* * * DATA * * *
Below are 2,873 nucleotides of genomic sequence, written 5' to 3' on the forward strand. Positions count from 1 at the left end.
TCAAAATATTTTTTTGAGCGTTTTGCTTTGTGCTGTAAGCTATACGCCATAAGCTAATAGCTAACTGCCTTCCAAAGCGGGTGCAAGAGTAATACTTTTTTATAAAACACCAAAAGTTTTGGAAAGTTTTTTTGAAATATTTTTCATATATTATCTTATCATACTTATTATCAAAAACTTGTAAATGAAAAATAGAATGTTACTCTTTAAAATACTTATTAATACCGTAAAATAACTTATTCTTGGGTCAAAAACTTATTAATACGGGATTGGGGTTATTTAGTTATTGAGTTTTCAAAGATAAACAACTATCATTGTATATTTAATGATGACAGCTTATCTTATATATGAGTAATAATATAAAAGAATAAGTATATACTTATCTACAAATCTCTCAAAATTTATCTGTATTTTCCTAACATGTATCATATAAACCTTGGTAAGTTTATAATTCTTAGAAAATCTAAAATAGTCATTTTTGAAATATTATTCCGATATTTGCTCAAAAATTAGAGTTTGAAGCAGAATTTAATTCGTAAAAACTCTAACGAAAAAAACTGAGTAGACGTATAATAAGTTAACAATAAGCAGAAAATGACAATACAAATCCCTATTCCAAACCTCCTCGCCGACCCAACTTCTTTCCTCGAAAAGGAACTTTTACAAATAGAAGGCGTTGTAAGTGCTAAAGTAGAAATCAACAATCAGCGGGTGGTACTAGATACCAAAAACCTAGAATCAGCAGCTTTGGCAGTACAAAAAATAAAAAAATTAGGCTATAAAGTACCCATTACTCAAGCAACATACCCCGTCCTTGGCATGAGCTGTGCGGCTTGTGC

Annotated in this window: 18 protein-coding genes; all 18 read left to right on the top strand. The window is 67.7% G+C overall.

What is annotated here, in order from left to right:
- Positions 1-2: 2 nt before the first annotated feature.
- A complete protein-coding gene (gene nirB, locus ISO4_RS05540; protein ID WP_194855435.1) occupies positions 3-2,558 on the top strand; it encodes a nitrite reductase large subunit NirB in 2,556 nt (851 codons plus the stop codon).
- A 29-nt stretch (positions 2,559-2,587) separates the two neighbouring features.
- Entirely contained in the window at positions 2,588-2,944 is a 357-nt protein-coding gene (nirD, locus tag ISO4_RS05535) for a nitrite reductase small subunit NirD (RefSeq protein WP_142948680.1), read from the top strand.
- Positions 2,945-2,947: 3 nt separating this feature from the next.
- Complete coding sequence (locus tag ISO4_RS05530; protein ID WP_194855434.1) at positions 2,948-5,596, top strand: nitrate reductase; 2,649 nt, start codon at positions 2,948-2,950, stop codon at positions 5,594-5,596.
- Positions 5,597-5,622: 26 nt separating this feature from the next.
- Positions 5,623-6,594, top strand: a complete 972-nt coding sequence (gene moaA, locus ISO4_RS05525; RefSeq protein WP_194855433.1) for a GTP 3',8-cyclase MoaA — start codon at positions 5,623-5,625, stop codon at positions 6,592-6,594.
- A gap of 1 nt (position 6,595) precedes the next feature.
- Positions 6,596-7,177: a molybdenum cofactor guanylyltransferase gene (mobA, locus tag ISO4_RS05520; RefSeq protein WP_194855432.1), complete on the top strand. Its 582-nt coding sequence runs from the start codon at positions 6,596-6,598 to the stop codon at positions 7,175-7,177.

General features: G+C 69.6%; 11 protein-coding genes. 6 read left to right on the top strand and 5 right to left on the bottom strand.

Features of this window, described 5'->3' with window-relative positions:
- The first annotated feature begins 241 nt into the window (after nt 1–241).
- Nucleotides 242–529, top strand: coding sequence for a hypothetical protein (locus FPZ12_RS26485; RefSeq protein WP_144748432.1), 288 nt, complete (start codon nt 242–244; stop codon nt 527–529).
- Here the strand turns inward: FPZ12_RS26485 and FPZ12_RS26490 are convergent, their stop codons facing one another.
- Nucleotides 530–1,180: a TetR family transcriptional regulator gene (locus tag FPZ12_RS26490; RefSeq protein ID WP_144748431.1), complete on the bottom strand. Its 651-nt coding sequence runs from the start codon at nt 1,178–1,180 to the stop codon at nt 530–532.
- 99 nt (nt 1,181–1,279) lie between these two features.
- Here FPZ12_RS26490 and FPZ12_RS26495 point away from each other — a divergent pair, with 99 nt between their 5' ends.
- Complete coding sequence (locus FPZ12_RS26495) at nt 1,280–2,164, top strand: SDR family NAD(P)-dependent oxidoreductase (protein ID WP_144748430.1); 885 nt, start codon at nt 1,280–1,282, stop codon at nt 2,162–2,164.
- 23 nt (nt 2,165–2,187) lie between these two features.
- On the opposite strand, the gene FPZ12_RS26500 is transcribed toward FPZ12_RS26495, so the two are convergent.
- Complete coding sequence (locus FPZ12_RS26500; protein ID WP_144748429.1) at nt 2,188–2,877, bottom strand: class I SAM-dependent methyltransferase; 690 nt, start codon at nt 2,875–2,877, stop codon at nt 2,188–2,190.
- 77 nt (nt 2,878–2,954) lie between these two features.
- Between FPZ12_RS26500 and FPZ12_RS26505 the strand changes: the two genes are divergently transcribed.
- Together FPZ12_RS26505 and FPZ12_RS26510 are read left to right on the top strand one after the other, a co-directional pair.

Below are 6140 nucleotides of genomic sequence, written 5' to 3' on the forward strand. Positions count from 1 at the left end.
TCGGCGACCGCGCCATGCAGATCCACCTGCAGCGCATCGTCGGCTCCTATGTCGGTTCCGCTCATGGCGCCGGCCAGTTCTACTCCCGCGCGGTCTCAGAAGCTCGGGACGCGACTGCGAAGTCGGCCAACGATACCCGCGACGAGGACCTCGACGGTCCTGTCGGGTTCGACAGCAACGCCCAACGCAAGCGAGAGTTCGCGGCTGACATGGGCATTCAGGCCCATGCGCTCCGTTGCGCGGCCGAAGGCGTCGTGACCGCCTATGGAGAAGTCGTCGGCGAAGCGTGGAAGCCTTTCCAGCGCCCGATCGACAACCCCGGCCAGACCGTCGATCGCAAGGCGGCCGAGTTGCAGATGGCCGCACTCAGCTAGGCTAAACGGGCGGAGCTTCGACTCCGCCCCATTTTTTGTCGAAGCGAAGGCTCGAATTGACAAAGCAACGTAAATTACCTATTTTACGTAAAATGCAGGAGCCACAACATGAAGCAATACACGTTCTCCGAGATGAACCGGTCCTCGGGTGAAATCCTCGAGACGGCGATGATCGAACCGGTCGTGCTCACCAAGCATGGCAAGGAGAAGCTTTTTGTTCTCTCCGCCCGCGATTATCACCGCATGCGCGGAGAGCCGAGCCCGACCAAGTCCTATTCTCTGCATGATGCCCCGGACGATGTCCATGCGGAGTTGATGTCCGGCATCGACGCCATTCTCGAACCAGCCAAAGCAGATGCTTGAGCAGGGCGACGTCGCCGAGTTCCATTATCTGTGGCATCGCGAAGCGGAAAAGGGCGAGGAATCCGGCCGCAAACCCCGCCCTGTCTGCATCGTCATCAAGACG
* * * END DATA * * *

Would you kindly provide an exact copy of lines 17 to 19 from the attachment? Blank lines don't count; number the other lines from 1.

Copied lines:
- The first annotated feature begins 241 nt into the window (after nt 1–241).
- Nucleotides 242–529, top strand: coding sequence for a hypothetical protein (locus FPZ12_RS26485; RefSeq protein WP_144748432.1), 288 nt, complete (start codon nt 242–244; stop codon nt 527–529).
- Here the strand turns inward: FPZ12_RS26485 and FPZ12_RS26490 are convergent, their stop codons facing one another.